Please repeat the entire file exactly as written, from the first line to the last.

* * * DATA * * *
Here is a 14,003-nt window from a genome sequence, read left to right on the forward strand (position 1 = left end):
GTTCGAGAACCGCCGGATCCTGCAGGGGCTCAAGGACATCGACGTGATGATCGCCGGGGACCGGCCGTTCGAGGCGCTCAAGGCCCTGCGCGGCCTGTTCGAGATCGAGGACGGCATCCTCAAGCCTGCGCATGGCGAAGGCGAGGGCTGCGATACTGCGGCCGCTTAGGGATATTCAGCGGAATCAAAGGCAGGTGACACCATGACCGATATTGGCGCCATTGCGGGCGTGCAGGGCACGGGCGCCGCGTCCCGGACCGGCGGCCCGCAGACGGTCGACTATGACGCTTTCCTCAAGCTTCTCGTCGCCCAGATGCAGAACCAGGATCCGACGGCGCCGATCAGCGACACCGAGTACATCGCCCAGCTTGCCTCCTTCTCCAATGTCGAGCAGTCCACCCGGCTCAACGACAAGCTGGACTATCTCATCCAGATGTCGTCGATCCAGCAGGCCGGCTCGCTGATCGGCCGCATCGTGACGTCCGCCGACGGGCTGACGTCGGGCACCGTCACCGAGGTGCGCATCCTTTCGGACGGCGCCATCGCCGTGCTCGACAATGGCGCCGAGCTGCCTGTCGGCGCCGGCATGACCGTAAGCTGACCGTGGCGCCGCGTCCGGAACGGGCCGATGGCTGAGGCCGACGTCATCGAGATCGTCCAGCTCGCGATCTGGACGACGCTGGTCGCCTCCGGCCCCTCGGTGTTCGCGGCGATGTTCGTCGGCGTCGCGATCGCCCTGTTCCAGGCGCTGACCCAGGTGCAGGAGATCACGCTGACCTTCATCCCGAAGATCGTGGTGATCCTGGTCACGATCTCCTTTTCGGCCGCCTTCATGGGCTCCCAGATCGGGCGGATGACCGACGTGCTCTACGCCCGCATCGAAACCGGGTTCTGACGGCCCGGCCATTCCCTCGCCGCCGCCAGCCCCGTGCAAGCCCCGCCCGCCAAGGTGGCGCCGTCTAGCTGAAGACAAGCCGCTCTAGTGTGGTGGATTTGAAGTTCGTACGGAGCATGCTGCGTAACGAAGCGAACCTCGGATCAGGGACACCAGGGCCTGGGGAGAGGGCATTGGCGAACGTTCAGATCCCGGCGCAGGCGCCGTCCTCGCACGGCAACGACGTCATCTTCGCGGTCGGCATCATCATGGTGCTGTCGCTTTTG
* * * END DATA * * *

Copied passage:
Here is a 14,003-nt window from a genome sequence, read left to right on the forward strand (position 1 = left end):
GTTCGAGAACCGCCGGATCCTGCAGGGGCTCAAGGACATCGACGTGATGATCGCCGGGGACCGGCCGTTCGAGGCGCTCAAGGCCCTGCGCGGCCTGTTCGAGATCGAGGACGGCATCCTCAAGCCTGCGCATGGCGAAGGCGAGGGCTGCGATACTGCGGCCGCTTAGGGATATTCAGCGGAATCAAAGGCAGGTGACACCATGACCGATATTGGCGCCATTGCGGGCGTGCAGGGCACGGGCGCCGCGTCCCGGACCGGCGGCCCGCAGACGGTCGACTATGACGCTTTCCTCAAGCTTCTCGTCGCCCAGATGCAGAACCAGGATCCGACGGCGCCGATCAGCGACACCGAGTACATCGCCCAGCTTGCCTCCTTCTCCAATGTCGAGCAGTCCACCCGGCTCAACGACAAGCTGGACTATCTCATCCAGATGTCGTCGATCCAGCAGGCCGGCTCGCTGATCGGCCGCATCGTGACGTCCGCCGACGGGCTGACGTCGGGCACCGTCACCGAGGTGCGCATCCTTTCGGACGGCGCCATCGCCGTGCTCGACAATGGCGCCGAGCTGCCTGTCGGCGCCGGCATGACCGTAAGCTGACCGTGGCGCCGCGTCCGGAACGGGCCGATGGCTGAGGCCGACGTCATCGAGATCGTCCAGCTCGCGATCTGGACGACGCTGGTCGCCTCCGGCCCCTCGGTGTTCGCGGCGATGTTCGTCGGCGTCGCGATCGCCCTGTTCCAGGCGCTGACCCAGGTGCAGGAGATCACGCTGACCTTCATCCCGAAGATCGTGGTGATCCTGGTCACGATCTCCTTTTCGGCCGCCTTCATGGGCTCCCAGATCGGGCGGATGACCGACGTGCTCTACGCCCGCATCGAAACCGGGTTCTGACGGCCCGGCCATTCCCTCGCCGCCGCCAGCCCCGTGCAAGCCCCGCCCGCCAAGGTGGCGCCGTCTAGCTGAAGACAAGCCGCTCTAGTGTGGTGGATTTGAAGTTCGTACGGAGCATGCTGCGTAACGAAGCGAACCTCGGATCAGGGACACCAGGGCCTGGGGAGAGGGCATTGGCGAACGTTCAGATCCCGGCGCAGGCGCCGTCCTCGCACGGCAACGACGTCATCTTCGCGGTCGGCATCATCATGGTGCTGTCGCTTTTG